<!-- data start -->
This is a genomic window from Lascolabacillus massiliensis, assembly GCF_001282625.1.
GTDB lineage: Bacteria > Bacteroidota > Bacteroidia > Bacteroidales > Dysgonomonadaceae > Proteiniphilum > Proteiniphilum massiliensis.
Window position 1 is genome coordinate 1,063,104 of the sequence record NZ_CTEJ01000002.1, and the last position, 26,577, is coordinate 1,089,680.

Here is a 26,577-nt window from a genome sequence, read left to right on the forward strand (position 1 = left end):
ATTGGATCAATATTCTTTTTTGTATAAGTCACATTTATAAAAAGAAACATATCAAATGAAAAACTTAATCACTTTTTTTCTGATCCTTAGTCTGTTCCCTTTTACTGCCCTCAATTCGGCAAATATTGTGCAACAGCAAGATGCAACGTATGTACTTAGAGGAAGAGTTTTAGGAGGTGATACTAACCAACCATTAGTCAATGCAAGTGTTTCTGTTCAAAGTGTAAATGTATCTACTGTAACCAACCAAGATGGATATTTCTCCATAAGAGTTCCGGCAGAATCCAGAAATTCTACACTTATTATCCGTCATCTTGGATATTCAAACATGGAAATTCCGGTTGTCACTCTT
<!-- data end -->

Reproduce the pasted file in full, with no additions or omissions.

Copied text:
This is a genomic window from Lascolabacillus massiliensis, assembly GCF_001282625.1.
GTDB lineage: Bacteria > Bacteroidota > Bacteroidia > Bacteroidales > Dysgonomonadaceae > Proteiniphilum > Proteiniphilum massiliensis.
Window position 1 is genome coordinate 1,063,104 of the sequence record NZ_CTEJ01000002.1, and the last position, 26,577, is coordinate 1,089,680.

Here is a 26,577-nt window from a genome sequence, read left to right on the forward strand (position 1 = left end):
ATTGGATCAATATTCTTTTTTGTATAAGTCACATTTATAAAAAGAAACATATCAAATGAAAAACTTAATCACTTTTTTTCTGATCCTTAGTCTGTTCCCTTTTACTGCCCTCAATTCGGCAAATATTGTGCAACAGCAAGATGCAACGTATGTACTTAGAGGAAGAGTTTTAGGAGGTGATACTAACCAACCATTAGTCAATGCAAGTGTTTCTGTTCAAAGTGTAAATGTATCTACTGTAACCAACCAAGATGGATATTTCTCCATAAGAGTTCCGGCAGAATCCAGAAATTCTACACTTATTATCCGTCATCTTGGATATTCAAACATGGAAATTCCGGTTGTCACTCTT